Data from San Diego Beach Cleanups

San Diego Coastkeeper and the Surfrider Foundation San Diego County Chapter partner each year to conduct a series of public beach cleanups, averaging four per month, in order to address the issue of trash in our oceans and on our beaches. In addition to these cleanups, both organizations also host special cleanup events and empower individual volunteers to host their own. These events have removed more than 81,826 pounds of trash from our beaches and waterways since 2007.

In 2016, the program maintained a lot of the momentum of 2015, seeing a slight decrease in volunteerism but a near equal total weight of trash removed. The total item count decreased slightly from last year, with corresponding decreases in specific items of interest, such as cigarette butts. This year, 6,568 volunteers removed 187,231 items of trash, weighing 9,502 pounds total, from along our coastline. In 2015, 7,360 volunteers removed 197,788 items of trash, weighing 9,825 pounds total. While we applaud the increases pounds per volunteer effort this year and are heartened to see decreases in certain trash types, we are still troubled by the amount of debris being collected overall.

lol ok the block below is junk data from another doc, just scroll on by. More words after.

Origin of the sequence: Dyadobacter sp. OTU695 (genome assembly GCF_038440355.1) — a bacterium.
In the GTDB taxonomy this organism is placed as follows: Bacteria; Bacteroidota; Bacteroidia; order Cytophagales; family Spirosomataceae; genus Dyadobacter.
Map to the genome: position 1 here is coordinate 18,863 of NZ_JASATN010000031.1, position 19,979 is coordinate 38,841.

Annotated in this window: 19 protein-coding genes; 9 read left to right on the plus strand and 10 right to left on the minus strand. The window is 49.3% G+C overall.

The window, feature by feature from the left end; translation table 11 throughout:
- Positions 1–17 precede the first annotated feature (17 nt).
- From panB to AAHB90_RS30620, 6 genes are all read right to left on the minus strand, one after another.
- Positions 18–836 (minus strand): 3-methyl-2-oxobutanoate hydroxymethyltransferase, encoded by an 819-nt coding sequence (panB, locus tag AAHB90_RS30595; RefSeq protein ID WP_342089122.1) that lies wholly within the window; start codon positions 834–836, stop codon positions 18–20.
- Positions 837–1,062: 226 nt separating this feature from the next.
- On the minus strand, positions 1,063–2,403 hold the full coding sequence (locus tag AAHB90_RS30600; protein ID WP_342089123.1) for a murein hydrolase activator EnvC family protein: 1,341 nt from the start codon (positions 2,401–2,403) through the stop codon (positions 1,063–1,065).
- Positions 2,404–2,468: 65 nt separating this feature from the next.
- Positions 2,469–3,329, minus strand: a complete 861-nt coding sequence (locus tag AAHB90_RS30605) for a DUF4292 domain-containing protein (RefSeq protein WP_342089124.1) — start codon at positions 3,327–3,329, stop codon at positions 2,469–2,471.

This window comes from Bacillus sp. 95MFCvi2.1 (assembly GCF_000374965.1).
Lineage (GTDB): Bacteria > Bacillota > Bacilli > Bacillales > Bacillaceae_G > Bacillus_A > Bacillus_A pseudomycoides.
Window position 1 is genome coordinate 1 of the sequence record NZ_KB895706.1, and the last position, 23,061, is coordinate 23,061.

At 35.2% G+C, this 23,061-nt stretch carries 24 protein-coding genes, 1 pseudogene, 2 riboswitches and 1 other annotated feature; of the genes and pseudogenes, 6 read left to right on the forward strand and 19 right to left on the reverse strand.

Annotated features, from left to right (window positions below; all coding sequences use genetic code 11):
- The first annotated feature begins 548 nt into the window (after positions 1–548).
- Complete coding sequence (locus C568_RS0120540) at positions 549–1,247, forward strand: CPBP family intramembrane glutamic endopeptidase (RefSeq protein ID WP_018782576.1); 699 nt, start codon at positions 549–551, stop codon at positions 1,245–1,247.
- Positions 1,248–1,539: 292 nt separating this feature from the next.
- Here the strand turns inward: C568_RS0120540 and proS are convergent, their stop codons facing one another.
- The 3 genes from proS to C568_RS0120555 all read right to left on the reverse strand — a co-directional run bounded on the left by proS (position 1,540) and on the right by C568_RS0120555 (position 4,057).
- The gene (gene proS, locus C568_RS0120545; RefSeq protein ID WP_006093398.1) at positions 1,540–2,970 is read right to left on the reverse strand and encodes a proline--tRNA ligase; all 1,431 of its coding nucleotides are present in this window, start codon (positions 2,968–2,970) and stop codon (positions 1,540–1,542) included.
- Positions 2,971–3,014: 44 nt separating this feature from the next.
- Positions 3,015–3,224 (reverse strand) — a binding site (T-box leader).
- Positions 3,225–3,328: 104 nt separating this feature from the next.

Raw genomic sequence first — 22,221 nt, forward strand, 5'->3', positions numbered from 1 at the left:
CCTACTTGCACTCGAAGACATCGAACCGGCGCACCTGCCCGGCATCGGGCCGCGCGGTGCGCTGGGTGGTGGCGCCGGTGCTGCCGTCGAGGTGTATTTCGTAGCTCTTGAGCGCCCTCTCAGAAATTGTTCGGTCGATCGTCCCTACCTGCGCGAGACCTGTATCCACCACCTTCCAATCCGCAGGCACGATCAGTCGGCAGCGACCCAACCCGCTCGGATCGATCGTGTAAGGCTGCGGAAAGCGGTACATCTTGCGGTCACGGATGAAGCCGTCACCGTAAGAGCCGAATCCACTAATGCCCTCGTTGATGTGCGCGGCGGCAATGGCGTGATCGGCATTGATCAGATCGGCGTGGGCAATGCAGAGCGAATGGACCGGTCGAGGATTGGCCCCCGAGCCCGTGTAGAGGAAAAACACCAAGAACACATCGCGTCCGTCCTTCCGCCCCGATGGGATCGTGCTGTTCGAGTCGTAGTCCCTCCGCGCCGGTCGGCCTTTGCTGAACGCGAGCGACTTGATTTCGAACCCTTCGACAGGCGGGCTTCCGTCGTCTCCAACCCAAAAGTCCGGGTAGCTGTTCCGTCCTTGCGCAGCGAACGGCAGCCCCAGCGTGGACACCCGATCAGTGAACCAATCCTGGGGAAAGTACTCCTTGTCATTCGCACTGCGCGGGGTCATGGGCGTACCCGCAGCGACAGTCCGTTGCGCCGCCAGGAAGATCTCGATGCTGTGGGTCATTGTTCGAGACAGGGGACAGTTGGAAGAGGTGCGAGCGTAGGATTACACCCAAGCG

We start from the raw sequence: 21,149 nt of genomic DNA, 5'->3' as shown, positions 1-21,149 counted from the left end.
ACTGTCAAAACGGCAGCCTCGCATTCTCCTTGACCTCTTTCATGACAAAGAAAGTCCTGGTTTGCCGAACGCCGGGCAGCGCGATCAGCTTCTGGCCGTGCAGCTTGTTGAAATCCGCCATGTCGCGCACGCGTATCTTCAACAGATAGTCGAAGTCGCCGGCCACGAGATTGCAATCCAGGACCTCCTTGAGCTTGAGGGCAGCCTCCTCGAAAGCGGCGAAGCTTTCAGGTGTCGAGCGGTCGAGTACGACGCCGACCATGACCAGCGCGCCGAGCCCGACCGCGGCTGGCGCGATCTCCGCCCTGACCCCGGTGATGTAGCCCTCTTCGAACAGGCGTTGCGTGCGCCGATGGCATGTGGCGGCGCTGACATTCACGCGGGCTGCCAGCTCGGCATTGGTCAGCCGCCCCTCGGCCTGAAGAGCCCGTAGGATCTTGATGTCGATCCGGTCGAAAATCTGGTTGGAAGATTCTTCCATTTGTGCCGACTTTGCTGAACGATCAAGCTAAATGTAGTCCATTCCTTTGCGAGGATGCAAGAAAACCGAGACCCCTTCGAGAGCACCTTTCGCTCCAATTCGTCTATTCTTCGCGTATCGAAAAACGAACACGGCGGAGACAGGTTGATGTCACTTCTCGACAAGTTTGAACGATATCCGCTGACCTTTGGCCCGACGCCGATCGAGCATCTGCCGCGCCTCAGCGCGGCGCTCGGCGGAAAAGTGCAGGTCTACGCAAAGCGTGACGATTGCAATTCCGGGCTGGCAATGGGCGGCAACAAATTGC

La Jolla Shores was the cleanest beach in San Diego County in 2016 with.42 pounds of trash found per person. The dubious award for the dirtiest beach went to Sunset Cliffs, with a staggering average of 5.67 pounds of trash removed per volunteer in 2016. Sunset Cliffs replaced 2015’s dirtiest beach Fiesta Island. This year, Fiesta Island moved down to fourth place on our list with 3.21 pounds per volunteer. The beach with the highest overall total pounds of debris removed was Oceanside Pier, with 1,018 pounds cleaned up at that site in 2016. We applaud Oceanside volunteers for their hard work, dedication, and commitment to attending frequent cleanups at this site.